One night at dusk, my husband Dan and I were watching the evening news from the living room, relaxing in our comfy chairs.
Suddenly, something bread-box-sized bolted across the front yard.
It was bigger than a cat – well, not bigger than our Maine Coon cat, which made me think he had found his way outside.
I got up quickly and went to the window; our puss is massive, but completely naive when it comes to wide-open spaces and everything out there.
I witnessed the silhouette of a raccoon-like thing humping back and forth across lawn – or possibly something else large, feral and furry - maybe bear-cubby (I haven’t seen one for real) - but definitely coon-like.
Chicken-killing, bunker-wrecking, disease-carrying coonies!
I’d never seen one during the daytime, unless it was caged in a catch-m-alive trap or smushed flat on the road - and certainly never running back and forth between the maples and the lilacs over and over again.
It can’t be a healthy sign– that sort of behavior.
“What’s that”, Dan asked, disinterestedly.
“A coon,” I said.
A second later he was on his feet and running, yelling, “What’s the number? What’s the number!”
“One.” There was only one raccoon.
“The safe! The safe!”
I realized then, that he’s going to be of no help at all come the zombie apocalypse if he can’t access a locked-away firearm in time to save either of us.
On the positive side, I think I’ve found a relevant item for him to turn into a tattoo.
Pistol in hand, I thought he was headed out to stealthily sneak around the building like a navy seal, peg it, and sort everything out later.
He opened a window and started firing.
The cats and I just about peed our pants.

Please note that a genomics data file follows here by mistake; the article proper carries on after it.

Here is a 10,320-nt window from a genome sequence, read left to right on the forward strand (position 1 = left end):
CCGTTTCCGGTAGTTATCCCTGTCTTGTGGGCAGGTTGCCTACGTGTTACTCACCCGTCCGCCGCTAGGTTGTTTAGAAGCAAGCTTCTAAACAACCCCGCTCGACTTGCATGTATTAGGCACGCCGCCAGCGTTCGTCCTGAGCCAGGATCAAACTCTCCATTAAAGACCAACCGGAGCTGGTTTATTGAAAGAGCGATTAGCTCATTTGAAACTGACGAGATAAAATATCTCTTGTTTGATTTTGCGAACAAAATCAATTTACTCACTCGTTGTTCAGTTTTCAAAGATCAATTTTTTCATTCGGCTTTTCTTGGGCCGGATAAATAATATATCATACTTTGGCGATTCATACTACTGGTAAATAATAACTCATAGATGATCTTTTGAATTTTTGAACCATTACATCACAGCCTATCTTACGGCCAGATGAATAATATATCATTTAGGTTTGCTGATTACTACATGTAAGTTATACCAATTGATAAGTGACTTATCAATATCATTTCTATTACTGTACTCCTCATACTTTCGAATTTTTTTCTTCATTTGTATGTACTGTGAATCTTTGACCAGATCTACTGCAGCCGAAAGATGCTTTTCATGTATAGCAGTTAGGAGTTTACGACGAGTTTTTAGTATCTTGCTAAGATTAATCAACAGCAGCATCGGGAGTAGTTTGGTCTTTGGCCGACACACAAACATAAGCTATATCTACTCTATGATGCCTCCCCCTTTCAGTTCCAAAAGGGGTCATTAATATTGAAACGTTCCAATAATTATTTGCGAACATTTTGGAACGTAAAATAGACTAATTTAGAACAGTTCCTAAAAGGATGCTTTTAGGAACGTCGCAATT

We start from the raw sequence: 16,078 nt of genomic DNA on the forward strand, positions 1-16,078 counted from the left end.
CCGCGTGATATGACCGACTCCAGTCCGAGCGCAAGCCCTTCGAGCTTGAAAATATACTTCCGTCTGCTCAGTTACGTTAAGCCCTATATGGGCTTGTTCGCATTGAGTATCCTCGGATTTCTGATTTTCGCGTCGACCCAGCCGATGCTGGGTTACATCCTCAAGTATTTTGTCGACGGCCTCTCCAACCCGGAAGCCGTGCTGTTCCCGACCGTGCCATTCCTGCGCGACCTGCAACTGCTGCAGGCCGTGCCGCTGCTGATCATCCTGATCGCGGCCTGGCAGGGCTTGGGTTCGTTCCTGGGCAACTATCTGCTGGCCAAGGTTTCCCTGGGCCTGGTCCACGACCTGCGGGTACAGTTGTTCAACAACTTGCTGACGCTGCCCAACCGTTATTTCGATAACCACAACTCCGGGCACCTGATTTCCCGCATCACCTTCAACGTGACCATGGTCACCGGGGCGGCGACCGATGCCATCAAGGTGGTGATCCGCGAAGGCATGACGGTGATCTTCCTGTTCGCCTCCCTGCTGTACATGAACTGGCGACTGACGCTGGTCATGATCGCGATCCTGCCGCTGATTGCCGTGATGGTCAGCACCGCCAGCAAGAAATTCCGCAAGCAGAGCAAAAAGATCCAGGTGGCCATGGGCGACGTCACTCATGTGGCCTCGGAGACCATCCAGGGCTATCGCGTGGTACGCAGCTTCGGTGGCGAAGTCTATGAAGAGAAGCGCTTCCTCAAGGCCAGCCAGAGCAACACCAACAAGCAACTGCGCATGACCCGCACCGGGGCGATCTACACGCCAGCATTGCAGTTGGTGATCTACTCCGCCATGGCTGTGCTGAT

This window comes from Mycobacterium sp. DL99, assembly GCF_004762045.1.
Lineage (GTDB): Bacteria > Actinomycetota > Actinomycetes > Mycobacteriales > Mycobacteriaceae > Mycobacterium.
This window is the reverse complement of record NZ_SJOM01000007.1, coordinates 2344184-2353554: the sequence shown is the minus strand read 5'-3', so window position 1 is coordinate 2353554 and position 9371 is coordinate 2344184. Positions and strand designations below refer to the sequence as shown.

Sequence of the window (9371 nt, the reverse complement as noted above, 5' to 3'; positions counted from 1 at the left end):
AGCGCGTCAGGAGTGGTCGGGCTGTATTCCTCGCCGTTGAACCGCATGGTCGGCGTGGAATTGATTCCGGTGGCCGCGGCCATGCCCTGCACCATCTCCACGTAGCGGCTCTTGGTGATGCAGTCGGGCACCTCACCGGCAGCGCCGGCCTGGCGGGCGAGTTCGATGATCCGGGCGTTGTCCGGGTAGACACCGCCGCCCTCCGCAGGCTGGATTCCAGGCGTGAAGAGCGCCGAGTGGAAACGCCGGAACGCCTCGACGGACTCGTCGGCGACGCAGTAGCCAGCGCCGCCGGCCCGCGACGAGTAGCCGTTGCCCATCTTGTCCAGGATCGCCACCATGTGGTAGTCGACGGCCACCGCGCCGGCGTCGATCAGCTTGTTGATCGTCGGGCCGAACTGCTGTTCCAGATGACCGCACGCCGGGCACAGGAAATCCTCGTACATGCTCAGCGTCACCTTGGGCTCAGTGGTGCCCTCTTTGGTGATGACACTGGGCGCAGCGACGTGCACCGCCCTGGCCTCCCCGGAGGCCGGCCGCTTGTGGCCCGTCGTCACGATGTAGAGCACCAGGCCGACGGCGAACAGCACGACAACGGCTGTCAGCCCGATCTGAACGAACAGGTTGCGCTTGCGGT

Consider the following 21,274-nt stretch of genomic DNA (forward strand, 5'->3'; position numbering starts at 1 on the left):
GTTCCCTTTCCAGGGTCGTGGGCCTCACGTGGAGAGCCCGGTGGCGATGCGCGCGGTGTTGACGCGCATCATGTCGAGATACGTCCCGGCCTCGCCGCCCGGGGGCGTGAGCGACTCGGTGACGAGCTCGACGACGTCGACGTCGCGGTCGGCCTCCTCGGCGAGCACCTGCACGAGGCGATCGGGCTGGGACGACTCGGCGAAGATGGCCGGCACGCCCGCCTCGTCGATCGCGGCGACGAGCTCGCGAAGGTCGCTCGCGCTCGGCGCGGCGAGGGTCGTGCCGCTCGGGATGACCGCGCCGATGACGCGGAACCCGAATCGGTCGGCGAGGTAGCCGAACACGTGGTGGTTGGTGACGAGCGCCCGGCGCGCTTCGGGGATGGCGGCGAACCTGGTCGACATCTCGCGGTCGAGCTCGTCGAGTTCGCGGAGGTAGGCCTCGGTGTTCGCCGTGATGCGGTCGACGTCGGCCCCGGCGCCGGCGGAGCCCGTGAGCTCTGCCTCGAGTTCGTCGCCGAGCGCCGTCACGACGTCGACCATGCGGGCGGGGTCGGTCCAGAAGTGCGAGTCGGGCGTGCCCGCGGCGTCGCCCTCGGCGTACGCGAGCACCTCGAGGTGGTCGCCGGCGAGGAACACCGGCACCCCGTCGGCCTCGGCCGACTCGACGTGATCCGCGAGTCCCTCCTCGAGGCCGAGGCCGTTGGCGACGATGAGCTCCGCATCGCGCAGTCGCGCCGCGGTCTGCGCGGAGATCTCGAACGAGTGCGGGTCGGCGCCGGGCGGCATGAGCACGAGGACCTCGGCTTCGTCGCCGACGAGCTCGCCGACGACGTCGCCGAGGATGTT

The creature booked faster than I would consider natural, out of sight and into the back yard, unscathed.
Dan ran to the back porch, shot again, and then went running out into the evening after it.
In his boxers. Barefoot.
He was shaking the firs of the perimeter windbreak and searching underneath them on his stomach, disregarding the extreme likelihood that the Gremlin, Richford Awful, chimpanzee, or whatever it was - could drop down on him, mess him up, and warrant another trip to the emergency room for rabies shots.
Yes, I said, “another trip”.
He gave up only as the last of the daylight faded away, and returned to the house to conclude his daily assessment of storm damage and weather reports.
The following morning, I heard a commotion outside. Dan was beating the fir trees with a log wooden pole, trying to dislodge any expired varmint that might be caught up in the branches.
He was certain he had shot it - but then again, it had been dark.
Was he thinking of beaning it with a stick, just in case?
He looked at me (taking a photo of him) and said, “What?”
I replied, “You might be a redneck if…”